- Many consider the 2017 tax overhaul to be the crowning achievement of Donald Trump’s presidency.
- But according to midterm election exit polls, Americans aren’t seeing the Tax Cuts and Jobs Act translate to cash in their pockets.
- Despite winning control of the House, Democrats cannot fully rewrite the law until it sunsets in 2025.
After the 2018 midterm elections, Democrats once again hold the House of Representatives. With the change of leadership comes talk about modifying the signature piece of legislation to come from the House under Republican rule: The 2017 Tax Cuts and Jobs Act.
The main champion of the tax bill in the House, Speaker Paul Ryan, said it was “designed to be a middle-class tax cut.” A year later, that hasn’t proven to be the case. Midterm exit poll analysis showed 45 percent of voters haven’t felt any effect from the bill and 23 percent have been hurt by the legislation. Only 28 percent said the tax cuts have been a welcomed boost. Now that Democrats control the House, what can voters expect to happen to their tax situation?
The Big Picture for Your Taxes
Although a change in House control means different legislation will be coming out of that chamber, current elected officials cannot amend or alter most of the TCJA until Dec. 31, 2025, when the law is slated to sunset.
Some Democrats are suggesting that the tax act undergoes a rewriting with the middle class keeping their tax breaks and those at the top seeing their tax rate returned to 39.6 percent from its current 37 percent. Sen. Kamala Harris has proposed the LIFT the Middle Class Act, which could eventually repeal and replace Trump’s plan. Harris says middle- and low-income families are the ones who will receive the benefits of the tax breaks. With this bill, those earning less than $100,000 a year could receive $3,000 (for single filers) or $6,000 (for married filers) as payments given through a lump-sum tax refund or via a monthly stipend. Democrats are also keen to repeal the tax breaks large corporations and the wealthy received through the 2017 cut.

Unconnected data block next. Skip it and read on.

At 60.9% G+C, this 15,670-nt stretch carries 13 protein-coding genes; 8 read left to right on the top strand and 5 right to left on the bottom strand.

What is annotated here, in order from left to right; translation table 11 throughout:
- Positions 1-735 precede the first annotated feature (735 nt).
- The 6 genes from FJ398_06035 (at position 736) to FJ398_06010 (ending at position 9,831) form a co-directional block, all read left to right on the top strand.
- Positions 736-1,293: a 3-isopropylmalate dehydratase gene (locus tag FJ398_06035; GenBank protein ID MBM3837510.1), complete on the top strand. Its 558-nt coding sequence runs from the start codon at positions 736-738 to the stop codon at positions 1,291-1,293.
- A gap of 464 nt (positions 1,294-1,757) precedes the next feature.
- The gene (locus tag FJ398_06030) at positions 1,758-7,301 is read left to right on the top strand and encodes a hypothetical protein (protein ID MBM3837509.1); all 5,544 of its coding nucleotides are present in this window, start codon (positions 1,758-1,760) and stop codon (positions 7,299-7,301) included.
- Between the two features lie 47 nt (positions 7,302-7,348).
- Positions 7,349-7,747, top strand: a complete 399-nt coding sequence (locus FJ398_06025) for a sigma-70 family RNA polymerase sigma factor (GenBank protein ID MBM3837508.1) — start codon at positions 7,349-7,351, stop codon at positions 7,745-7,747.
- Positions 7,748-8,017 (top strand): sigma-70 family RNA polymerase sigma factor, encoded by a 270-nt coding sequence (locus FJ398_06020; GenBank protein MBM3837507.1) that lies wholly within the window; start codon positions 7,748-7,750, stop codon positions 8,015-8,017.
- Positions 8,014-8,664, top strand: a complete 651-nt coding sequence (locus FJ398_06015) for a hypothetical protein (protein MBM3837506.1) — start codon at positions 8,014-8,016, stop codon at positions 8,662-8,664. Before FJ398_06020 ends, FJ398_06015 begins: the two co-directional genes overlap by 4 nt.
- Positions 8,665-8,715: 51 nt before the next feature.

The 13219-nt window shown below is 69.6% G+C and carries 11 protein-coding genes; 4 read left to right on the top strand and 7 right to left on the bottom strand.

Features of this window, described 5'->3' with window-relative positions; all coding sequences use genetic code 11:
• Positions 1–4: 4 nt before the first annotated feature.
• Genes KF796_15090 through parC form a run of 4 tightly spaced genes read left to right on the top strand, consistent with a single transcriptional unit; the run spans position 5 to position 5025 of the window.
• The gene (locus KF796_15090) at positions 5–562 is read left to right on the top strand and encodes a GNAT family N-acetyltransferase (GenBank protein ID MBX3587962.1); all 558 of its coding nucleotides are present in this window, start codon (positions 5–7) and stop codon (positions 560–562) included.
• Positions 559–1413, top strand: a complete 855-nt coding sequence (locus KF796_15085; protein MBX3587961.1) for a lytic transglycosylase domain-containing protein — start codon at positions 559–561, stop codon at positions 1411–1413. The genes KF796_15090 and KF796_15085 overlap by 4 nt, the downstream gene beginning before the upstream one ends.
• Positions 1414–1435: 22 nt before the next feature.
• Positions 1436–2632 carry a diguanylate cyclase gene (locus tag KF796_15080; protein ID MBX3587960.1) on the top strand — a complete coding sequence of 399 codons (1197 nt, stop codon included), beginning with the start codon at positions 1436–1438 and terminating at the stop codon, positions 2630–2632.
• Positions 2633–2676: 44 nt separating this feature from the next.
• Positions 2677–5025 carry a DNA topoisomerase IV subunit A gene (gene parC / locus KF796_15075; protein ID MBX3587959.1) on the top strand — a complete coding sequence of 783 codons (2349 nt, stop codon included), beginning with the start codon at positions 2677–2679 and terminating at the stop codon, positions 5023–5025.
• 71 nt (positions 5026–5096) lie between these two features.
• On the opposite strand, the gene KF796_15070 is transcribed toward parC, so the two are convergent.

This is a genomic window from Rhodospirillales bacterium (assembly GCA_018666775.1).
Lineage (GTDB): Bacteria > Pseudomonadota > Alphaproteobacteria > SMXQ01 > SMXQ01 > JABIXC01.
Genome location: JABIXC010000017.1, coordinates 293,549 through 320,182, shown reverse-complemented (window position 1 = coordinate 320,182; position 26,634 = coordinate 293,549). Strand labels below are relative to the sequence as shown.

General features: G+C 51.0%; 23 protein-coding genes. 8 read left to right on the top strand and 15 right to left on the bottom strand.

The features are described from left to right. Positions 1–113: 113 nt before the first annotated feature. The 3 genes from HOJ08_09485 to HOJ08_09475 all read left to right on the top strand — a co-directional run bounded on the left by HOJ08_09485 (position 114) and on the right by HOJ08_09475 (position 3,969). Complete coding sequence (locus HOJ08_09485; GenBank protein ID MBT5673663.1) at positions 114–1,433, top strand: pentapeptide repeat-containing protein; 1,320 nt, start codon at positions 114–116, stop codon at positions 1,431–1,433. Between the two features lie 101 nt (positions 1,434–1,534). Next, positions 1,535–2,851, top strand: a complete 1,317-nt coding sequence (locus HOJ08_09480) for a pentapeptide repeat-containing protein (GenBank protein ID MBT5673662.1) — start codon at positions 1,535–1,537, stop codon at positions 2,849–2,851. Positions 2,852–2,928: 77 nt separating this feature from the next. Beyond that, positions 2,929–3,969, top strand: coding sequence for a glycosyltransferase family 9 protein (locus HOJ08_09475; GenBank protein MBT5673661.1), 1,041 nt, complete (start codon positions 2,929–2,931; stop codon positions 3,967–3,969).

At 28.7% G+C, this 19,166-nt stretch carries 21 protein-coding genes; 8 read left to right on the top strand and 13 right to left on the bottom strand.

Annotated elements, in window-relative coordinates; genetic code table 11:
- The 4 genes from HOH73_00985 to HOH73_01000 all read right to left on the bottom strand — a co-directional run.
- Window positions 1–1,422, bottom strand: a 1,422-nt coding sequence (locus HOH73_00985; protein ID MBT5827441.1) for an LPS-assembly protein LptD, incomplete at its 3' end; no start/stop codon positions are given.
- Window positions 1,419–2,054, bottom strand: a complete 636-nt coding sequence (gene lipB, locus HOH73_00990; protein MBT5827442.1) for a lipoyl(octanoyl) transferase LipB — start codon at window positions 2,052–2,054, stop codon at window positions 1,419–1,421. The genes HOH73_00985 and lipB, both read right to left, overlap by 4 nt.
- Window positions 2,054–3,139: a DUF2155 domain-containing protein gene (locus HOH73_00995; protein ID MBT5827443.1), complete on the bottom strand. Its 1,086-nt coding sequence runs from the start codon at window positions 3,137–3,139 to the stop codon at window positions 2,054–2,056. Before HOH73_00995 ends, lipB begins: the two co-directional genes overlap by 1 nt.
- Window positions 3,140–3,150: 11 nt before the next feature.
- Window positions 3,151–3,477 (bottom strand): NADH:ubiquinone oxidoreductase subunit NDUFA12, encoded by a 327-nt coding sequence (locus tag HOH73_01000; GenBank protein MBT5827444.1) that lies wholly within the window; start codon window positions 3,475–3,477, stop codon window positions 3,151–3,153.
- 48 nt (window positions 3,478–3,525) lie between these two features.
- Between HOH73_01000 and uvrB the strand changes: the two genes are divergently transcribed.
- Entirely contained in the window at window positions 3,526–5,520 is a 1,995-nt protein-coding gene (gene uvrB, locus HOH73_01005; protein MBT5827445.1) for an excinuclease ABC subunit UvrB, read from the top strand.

Tax Changes Likely Won’t Happen
In the months leading up to the midterms, confidence ran high among Republicans who felt they were going to seal the election by enticing voters with the promise of an additional 10 percent tax cut for the middle class. With Democrats holding the House beginning in January but Republicans keeping the Senate (and the presidency), any future major tax changes are essentially impossible for either side to push through.
More on Taxes
- Trump’s Plan to Defeat the Migrant Caravan Will Cost Taxpayers $50M
- Tax Season Is Here: See the 5 Forms You’ll Need to Get Your Refund
- To Boost Your Income Less Than 2%, Trump Increased the Deficit by Billions
- Watch: How to Legally Cheat Your Tax Bracket
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